I was reading an e-newsletter on weight loss recently. They were recommending a very sexy-sounding supplement that suggested the pounds would melt away like bacon fat in a hot skillet. I looked at the ingredients — most were old favorites that are found in most weight loss blends from time immemorial. In general, we know these products have very limited efficacy (unless appropriately prescribed, more on that in a second); but sales are huge for them, given the promise of rapid weight loss.
My enewsletter prompted me to think about weight loss among patients in my own practice. When we launched our website last year, I was reviewing the testimonials that people had offered who came to my clinic.
I remember thinking that every single person in the testimonial group who needed to lose weight did so. And the weight loss wasn’t a central focus of our work together for any of them, rather it was a byproduct of the restoration of health.
It was like an afterthought. In fact, I remember adding parenthetical statements to some of the testimonials to note total weight lost, as some of the individuals who offered the testimonials had forgotten about the issue! And no one counted calories. And everyone ate as they needed to. Amazing, isn’t it?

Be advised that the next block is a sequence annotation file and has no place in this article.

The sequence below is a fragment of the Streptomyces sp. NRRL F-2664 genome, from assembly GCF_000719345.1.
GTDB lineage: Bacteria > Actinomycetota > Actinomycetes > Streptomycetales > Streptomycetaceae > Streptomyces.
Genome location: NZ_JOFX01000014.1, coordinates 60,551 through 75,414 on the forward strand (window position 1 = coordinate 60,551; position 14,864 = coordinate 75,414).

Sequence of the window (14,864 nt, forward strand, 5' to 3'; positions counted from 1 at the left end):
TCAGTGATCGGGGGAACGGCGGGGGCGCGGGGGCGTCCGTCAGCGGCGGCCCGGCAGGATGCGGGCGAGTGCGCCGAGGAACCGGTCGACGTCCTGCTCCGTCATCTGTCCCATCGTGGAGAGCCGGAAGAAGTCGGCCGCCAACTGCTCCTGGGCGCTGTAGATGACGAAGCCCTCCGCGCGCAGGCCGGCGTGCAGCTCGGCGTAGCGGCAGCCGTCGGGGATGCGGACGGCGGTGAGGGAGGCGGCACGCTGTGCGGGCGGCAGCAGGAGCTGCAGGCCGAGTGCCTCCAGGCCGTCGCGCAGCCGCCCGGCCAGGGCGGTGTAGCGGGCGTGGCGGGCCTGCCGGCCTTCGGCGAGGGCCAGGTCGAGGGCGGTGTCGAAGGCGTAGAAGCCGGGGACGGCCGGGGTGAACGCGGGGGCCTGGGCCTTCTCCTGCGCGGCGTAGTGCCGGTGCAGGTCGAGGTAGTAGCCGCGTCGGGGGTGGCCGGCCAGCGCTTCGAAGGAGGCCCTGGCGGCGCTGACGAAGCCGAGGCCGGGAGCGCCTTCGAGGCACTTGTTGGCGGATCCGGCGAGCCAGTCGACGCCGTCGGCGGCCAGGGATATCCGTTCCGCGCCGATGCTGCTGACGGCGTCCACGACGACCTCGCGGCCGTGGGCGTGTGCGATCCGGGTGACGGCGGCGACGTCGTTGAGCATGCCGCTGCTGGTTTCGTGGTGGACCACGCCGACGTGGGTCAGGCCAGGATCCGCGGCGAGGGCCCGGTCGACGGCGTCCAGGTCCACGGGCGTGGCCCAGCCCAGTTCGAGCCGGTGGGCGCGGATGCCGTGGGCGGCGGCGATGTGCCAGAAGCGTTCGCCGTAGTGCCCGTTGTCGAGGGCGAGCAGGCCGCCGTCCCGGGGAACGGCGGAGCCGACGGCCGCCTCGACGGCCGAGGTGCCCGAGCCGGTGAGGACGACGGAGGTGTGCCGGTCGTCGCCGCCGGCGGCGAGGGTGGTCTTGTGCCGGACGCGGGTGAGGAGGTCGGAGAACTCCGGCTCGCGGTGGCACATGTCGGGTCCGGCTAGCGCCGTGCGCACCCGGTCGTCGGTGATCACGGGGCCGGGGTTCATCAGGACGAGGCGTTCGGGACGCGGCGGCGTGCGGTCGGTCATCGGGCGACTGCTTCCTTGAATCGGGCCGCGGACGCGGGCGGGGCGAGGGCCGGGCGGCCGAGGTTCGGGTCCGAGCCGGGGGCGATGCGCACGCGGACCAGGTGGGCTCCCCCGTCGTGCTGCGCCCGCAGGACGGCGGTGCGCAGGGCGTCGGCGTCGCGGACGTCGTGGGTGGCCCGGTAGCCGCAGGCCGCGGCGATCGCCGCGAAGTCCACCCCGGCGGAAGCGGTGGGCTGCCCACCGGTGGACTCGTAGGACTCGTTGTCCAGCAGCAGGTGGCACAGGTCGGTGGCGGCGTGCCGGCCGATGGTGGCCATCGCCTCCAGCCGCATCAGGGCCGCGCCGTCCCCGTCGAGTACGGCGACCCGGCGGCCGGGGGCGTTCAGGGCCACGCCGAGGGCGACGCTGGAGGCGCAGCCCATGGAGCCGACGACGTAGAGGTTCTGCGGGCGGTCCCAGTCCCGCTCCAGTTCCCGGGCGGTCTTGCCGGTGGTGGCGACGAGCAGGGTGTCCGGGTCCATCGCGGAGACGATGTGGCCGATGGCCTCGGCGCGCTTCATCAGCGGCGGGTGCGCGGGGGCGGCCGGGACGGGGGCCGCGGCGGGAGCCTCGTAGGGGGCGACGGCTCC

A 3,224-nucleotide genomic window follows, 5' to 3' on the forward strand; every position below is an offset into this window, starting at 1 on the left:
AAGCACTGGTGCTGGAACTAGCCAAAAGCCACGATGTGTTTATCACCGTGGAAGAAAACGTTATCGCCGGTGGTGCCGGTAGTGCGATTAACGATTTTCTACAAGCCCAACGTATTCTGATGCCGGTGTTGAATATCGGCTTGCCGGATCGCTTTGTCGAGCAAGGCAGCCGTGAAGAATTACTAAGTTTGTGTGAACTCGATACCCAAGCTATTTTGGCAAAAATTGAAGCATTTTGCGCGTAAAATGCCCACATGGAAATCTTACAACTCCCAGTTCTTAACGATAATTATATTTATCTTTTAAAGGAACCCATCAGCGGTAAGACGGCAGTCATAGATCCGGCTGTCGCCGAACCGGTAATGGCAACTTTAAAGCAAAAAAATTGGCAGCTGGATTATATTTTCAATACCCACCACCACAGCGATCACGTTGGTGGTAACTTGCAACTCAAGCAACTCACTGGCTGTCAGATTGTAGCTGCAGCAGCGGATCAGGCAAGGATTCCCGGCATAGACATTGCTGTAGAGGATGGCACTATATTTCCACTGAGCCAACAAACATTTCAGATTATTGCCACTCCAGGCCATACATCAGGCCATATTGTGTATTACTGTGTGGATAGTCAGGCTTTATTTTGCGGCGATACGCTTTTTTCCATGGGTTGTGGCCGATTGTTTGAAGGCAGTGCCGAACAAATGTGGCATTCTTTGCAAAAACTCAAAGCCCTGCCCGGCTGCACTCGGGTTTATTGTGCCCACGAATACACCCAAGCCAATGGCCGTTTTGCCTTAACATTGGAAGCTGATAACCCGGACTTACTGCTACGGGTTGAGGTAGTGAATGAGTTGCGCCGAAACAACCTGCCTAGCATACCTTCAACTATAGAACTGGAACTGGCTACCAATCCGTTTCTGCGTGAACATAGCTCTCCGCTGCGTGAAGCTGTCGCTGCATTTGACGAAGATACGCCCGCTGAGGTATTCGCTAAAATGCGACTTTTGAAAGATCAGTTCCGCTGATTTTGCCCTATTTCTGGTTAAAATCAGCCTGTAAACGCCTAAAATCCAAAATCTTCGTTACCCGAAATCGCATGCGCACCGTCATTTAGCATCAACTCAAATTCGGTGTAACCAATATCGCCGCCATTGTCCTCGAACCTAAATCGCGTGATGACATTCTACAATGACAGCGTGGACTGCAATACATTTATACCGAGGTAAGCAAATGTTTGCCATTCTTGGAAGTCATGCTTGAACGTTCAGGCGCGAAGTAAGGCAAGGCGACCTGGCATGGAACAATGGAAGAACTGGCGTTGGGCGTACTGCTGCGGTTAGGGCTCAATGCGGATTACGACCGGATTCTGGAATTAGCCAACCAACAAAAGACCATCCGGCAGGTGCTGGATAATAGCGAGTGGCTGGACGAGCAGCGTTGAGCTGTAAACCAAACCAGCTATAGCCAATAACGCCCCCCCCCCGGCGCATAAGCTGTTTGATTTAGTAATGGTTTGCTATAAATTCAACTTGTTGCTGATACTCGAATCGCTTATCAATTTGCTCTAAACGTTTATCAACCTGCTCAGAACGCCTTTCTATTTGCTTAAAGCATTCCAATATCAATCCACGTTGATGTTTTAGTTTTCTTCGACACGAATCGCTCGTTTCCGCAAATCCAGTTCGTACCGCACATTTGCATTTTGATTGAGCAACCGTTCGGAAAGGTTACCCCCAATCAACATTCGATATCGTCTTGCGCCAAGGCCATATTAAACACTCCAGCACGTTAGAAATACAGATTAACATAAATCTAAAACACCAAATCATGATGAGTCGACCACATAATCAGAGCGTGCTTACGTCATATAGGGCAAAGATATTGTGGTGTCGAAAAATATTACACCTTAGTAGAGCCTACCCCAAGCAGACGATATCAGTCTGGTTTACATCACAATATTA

I wish I could tell you I have some fabulous secret program, but I really don’t. It’s Systems Medicine — individualized medicine — the type any good integrative clinician practices.
And it’s pretty darn straightforward: First, we look for food allergies, intolerances and sensitivities. We can do this though laboratory testing and/or an elimination diet. Next, I “cast a wide net” of laboratory investigation for most of my patients, looking for nutrient insufficiencies, gut issues, hormone imbalances (including insulin, thyroid and sex hormones) and toxin exposures (like mercury or PCBs) as needed.
With this body of information, I can design an individualized diet — exactly what that person needs to be healthy. And I also can see, through the testing, exactly what nutrients they need. So, that sexy supplement I mention above? Well, if a person actually demonstrates on laboratory testing that they NEED carnitine — one of the darling nutrients of the weight loss industry — then they are far more likely to respond to a sufficient dose of carnitine (which is generally a lot higher than one finds in a combination supplement). Tyrosine, the amino acid precursor to thyroid hormone (and another diet supplement superstar)? Well, if they actually have lower levels of tyrosine, or lower thyroid function, then it could be very helpful, as well. But if you don’t have a NEED for all the various weight loss nutrients piled into these products, ingesting them likely will yield only really expensive urine and no weight loss.